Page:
There will be a lot of testing but if you are searching for a growth hacker to hire, don’t accept someone just because they can do A/B tests and focus on the local maxima. What will bring you success is a person who can ask the deeper questions and establish a growth path for your product that is sustainable in the long run.
It’s by asking and answering those deeper questions as well as focusing on moving metrics and making fast iterations that you’ll be able to steepen the learning curve as a growth hacker. In essence, it is like a cycle of learning, iterating, and testing until you find techniques that work for your specific line of business. The growth aspect is not going to be fast, but the learning has to be.
A former member of the growth team at Dropbox – Ivan Kirgin – once compared it to making high-yield investments in the stock market. He said, “if there was a formula, those who knew it won’t share. I think all these growth hacking strategies are about creating a process that enable you to learn as much as possible, as fast as you can to increase the likelihood of winning.”
Myth#4: Growth hackers are simply DIY coders
FACT: A lot of growth hackers understand code, but many others don’t.
When Sean Ellis, the founder of Qualaroo, coined the term “growth hacking”, he only meant to reflect what he called “an attitude of scrappiness”. He went on to explain that a growth hacker is someone who finds a way to ‘hack’ the movement of metrics.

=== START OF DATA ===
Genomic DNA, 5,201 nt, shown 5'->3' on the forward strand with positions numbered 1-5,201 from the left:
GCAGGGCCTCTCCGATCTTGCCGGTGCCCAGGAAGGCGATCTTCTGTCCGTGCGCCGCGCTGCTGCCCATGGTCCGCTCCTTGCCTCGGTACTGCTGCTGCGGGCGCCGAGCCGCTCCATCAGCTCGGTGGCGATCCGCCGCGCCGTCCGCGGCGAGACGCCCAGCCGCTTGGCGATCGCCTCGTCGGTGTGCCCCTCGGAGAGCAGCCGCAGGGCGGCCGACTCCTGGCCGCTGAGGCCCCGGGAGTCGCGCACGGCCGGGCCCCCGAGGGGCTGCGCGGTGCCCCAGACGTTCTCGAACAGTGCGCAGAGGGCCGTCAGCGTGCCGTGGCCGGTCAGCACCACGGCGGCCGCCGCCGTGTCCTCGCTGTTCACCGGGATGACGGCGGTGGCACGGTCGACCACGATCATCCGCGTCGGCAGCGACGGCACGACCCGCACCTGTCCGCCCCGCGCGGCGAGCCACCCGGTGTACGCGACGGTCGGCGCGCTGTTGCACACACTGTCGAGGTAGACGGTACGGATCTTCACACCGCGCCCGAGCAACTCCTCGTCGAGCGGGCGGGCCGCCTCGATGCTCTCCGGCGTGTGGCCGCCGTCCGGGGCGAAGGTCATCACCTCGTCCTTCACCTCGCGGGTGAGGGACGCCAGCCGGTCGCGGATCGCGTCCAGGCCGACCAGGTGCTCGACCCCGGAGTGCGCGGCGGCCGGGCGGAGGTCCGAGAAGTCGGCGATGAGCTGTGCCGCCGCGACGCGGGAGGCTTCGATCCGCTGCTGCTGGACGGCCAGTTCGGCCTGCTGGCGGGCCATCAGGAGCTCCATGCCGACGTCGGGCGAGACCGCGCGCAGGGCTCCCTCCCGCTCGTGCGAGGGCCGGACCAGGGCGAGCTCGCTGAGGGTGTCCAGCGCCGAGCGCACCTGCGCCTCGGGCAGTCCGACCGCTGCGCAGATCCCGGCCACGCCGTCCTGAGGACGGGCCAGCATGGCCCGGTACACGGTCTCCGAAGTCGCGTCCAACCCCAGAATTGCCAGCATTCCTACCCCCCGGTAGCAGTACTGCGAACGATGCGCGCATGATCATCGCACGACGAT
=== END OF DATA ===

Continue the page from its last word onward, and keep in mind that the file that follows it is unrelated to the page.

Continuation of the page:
The truth is that you don’t have to be a coder to be a growth hacker. Anyone can become a successful growth hacker if they set their mind to finding an advantage in product distribution that others fail to see. The ‘hacker’ part implies that you need to be a constant hustler who gets things done quickly. Not a coder.
Myth #5: Growth hacking is a new thing
FACT: Growth hacking has been around way before the term for it was invented.
Many businesses were already using strategies akin to growth hacking long before Sean Ellis named it. Facebook, LinkedIn, Hi5, Bebo, and even McDonald’s growth hacked their way up at some point. McDonald’s! That’s right. Growth hacking isn’t for startups only.
Technically, when McDonald’s realized their food services would appeal more to travelers who needed a quick meal and thus started opening a branch at every interstate highway, they were growth hacking. That was way back in the ‘50s. So, growth hacking has been around for a long time and isn’t applicable to startups exclusively.
Myth #6: Growth hacking can be done by an individual
FACT: A growth hacker is part of a team and not a lone ranger.
Growth is a step-by-step process that depends on whichever stage the company is. Long-term growth cannot come from one part of a company. Businesses that do well in the market have a growth team to test every stage of the company.
And, different stages will often require different types of growth teams. Even if there is one man pushing everything behind the scenes (i.e. the founder), they have to be team players to ensure sustainable growth is achieved.
Growth hacking is more about changing the mindset and culture of a company so that every decision is made with long-term growth in mind. It wasn’t created for startups only, and neither is it a coder’s thing.
Anyone in any kind of business can practice growth hacking. The most important thing is that you are ready to work hard, be patient, and keep learning as fast as you can. Whether you want to be a growth hacker or you are looking to hire someone, now you know what isn’t growth hacking.